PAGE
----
The Jerusalem Magistrate’s Court extended by five days on Tuesday the remand of Yitzhar resident Akiva Hacohen.
Hacohen is one of several men who were given restraining orders by police last August and were forced to leave their homes. Since being deported he, his wife and their four children have been residing in an apartment in Jerusalem’s French Hill neighborhood.
He is now being accused by police of espionage, because he warned Jews residing in communities in Judea and Samaria of impending demolitions of homes.
Hacohen’s wife, Ayelet Hashachar Hacohen, criticized the police and the State of Israel on Tuesday for harassing her family.
“We have been unable to enter Judea and Samaria for four months, and now they are blaming my husband and his friends of being spies and of giving information to the enemy,” she told Arutz Sheva.
“I do not know whether to laugh or cry,” she added. “We live in a democracy, but what kind of democracy hands out administrative orders without any reason? First they mistreat Jews, and now they prohibit us from reporting that forces are on their way to destroy our homes.”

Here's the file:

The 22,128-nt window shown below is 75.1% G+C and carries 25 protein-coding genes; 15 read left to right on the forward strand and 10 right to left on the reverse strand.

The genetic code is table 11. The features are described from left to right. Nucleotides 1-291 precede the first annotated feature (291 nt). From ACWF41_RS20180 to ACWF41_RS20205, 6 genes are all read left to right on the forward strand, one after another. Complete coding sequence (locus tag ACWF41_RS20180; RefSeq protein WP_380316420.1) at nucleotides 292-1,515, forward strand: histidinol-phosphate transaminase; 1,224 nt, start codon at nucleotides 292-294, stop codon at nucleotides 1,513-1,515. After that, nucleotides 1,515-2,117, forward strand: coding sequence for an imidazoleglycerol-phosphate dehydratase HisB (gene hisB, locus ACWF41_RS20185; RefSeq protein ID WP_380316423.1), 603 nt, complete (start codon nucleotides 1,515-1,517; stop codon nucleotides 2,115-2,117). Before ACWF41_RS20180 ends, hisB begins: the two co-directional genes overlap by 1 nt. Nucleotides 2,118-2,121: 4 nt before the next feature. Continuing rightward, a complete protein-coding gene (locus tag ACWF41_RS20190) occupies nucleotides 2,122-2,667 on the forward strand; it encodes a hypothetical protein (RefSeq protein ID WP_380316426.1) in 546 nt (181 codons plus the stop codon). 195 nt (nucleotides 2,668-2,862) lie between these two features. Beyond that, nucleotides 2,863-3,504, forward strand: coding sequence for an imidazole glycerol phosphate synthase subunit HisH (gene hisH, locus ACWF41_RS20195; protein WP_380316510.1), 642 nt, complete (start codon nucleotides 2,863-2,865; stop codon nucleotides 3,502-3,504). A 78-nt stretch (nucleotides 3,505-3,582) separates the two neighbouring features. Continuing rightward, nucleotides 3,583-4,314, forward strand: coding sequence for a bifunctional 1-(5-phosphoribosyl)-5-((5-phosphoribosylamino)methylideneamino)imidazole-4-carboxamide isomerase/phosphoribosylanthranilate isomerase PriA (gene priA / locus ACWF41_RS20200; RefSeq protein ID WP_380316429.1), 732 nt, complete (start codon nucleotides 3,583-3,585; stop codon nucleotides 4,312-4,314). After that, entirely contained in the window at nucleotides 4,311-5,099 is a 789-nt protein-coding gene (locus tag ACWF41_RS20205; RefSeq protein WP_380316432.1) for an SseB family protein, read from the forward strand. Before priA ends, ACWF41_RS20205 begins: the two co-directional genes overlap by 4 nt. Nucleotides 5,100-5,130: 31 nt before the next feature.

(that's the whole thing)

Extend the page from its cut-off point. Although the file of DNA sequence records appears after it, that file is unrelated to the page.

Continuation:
Hacohen added, “We did not break any administrative order, we’ve done nothing wrong. We just received phone calls from people who told us that forces are making their way to the community in order to destroy it. We were simply trying to figure out where these forces were headed. We received phone calls and now we’re being accused of spying.”
Hacohen, who is pregnant and is about to give birth any day, has been separated from her husband since Thursday.
“They arrived in the morning at the apartment in Jerusalem and took him,” she said. “Since then we have not seen him or talked to him. I have four children, I am about to give birth and now they took my husband. Everybody knows these cases always end with an acquittal, so why abuse us for no reason?”
On Saturday night, dozens of nationalists demonstrated in front of the Russian Compound in the city, where police headquarters are located, under the title: “The settlers are not enemies.”
The demonstrators protested against what they described as the police's “witch hunt” against nationalists, in the wake of the spying allegations against Hacohen and his friends.